U.S. has proof bodies were Hussein's sons

BAGHDAD, IRAQ — BAGHDAD, Iraq - The United States holds irrefutable proof that Saddam Hussein's sons are dead, including dental records and visual confirmation from four of the deposed dictator's aides, but a skeptical Iraqi public held out yesterday for photographs, and the occupying authority did not broadcast them.

Lt. Gen. Ricardo S. Sanchez, the commanding general here, admitted that the release of the grisly photos, which he was carrying with him yesterday and exhibited briefly, posed a dilemma.


On the one hand, a public display could help lessen fear among Iraqis that the regime remains a threat; on the other, the military does not want to appear to be gloating.

Speaking to reporters last night on Capitol Hill, Defense Secretary Donald H. Rumsfeld was asked whether any decision had been made to release photographs of the bodies of Hussein's sons.


"There will be pictures released," he replied, although he declined to say when.

The United States called the deaths of Hussein's sons, Odai and Qusai, in a shootout in the northern city of Mosul on Tuesday a turning point in the postwar occupation of Iraq that could demoralize loyalists to the deposed government.

In solemn tones during a brief Rose Garden appearance at the White House, President Bush said that the deaths should reassure Iraqis "that the former regime is gone and will not be coming back."

But the president acknowledged continuing problems with armed holdouts - "the enemies of Iraq's people," he called them - and he appealed to other countries to provide both military and financial support to the U.S.-led forces.

Bush did not dwell on details of the deaths, but said that in Mosul on Tuesday, "the careers of two of the regime's chief henchmen came to an end."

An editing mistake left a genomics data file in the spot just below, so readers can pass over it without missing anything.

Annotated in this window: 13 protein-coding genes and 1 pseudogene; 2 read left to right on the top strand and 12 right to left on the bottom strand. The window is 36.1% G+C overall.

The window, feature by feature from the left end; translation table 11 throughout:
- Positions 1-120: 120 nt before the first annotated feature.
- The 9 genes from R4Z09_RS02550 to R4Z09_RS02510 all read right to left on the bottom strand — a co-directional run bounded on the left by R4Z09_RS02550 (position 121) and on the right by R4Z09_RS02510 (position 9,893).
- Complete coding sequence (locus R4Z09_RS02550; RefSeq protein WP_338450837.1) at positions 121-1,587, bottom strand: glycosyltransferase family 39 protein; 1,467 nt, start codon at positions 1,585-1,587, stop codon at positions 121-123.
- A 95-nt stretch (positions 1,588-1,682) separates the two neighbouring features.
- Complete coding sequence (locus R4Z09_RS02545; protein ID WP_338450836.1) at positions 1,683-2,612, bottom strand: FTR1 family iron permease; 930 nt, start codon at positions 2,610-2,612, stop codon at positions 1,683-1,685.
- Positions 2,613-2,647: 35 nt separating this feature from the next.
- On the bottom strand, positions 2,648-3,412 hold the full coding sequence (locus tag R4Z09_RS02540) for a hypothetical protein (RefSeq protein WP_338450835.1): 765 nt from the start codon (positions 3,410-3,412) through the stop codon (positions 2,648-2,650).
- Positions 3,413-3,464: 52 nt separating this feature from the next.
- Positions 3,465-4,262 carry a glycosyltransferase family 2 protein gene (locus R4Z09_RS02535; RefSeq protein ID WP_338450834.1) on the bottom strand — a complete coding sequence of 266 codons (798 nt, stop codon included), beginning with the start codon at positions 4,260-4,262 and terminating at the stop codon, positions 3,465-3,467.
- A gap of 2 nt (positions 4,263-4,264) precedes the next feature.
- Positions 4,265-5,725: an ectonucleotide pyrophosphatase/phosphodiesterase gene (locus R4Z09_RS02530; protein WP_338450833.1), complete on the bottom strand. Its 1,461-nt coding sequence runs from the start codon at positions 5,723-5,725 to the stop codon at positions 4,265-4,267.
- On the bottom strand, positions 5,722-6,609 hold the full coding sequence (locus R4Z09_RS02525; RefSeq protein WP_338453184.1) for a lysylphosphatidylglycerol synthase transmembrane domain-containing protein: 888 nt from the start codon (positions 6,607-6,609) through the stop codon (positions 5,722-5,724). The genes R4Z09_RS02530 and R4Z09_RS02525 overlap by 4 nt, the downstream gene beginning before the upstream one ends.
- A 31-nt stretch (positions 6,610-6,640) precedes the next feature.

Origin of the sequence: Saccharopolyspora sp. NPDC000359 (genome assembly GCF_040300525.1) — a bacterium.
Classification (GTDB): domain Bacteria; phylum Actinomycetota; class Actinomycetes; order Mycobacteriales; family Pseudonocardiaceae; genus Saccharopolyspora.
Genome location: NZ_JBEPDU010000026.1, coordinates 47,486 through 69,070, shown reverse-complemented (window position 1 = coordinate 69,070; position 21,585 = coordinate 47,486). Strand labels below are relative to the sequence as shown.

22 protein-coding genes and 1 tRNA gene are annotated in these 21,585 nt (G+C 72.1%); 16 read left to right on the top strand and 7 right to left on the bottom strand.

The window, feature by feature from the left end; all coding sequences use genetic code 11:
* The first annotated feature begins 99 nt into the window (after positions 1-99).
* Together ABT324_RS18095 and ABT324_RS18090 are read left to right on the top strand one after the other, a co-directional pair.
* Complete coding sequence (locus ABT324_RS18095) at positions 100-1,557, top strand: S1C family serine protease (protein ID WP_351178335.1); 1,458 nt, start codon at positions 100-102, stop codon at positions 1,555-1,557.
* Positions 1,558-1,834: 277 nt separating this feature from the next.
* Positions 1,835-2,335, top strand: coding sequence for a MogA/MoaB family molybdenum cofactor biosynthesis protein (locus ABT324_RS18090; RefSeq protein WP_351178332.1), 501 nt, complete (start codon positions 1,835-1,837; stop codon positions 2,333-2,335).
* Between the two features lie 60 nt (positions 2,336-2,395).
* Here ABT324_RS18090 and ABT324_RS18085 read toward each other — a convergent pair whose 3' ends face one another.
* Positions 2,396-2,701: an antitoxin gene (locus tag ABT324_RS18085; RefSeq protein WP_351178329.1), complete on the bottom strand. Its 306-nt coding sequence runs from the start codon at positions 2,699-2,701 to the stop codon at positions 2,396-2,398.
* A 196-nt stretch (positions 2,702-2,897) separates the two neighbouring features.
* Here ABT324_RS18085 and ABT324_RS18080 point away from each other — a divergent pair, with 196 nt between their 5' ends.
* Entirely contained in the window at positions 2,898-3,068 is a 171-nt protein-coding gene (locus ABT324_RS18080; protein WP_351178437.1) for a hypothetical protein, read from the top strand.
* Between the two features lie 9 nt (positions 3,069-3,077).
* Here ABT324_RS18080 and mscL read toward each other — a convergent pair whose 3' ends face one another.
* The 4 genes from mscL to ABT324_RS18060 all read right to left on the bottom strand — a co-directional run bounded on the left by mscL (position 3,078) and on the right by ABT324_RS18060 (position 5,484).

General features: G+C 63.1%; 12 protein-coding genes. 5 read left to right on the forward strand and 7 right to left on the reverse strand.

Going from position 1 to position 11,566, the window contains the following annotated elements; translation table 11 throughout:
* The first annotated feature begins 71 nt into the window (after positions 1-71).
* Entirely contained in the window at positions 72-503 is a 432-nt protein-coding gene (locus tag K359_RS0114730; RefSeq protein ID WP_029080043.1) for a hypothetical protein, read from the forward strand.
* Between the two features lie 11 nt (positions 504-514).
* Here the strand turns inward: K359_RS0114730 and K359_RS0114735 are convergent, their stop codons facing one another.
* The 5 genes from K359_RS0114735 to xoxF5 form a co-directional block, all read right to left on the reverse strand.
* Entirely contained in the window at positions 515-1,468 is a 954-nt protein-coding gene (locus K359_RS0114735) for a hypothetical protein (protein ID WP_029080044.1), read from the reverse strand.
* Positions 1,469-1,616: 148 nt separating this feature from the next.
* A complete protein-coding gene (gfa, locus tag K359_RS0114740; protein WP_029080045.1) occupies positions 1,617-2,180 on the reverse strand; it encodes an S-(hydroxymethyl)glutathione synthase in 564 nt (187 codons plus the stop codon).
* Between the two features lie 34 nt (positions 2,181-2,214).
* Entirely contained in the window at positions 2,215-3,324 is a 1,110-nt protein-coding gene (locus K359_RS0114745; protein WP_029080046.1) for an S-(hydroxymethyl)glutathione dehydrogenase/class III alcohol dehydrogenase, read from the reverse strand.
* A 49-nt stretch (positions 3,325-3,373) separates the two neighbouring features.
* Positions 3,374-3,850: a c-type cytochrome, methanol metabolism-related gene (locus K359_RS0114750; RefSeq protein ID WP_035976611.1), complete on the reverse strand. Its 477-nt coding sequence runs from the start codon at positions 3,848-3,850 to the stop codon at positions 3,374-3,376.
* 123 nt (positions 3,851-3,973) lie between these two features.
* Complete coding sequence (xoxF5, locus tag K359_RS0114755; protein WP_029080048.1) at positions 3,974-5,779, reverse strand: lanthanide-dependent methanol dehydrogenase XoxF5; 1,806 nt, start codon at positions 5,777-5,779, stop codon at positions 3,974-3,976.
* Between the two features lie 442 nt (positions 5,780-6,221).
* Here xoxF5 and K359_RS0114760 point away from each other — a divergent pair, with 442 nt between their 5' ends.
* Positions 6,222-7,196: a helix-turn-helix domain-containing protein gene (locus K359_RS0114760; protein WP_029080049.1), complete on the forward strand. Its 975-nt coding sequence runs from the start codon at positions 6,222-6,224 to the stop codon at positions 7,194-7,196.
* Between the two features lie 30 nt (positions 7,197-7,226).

"Saddam Hussein's sons were responsible for the torture, maiming and murder of countless Iraqis," he said.

But even with the American assurances, ordinary Iraqis remained unconvinced that Hussein's sons were gone. Many were reluctant to accept the news until they had some visual proof.

Some expressed disappointment that the sons had not been captured so they could suffer the same humiliation of captivity they had inflicted on others.


Some said the deaths of the men further confirmed a seemingly endless cycle of blood in Iraq that the United States appeared to be perpetuating.

"I can't see how the death of two or three or five is a great day for Iraq," said Wamidh Nadhmi, a political science professor at Baghdad University. "I was hoping that revenge and counter-revenge would stop one day in this poor country."

Photos and evidence

Sanchez was carrying the photos of Hussein's sons in a manila folder, showing them briefly to a small group of reporters after a news conference here.

The photos, printed on standard-sized letter paper, showed the battered, bloodied heads and upper torsos of Odai and Qusai Hussein. Odai, 39, had a purple 5-inch gash running up from his mouth along the side of his nose.

Forensic specialists made a 90 percent match with Odai's teeth because some had been damaged by whatever had caused the wound, the general said. Wound marks on Odai's body matched those of X-rays taken after a 1996 assassination attempt, he said.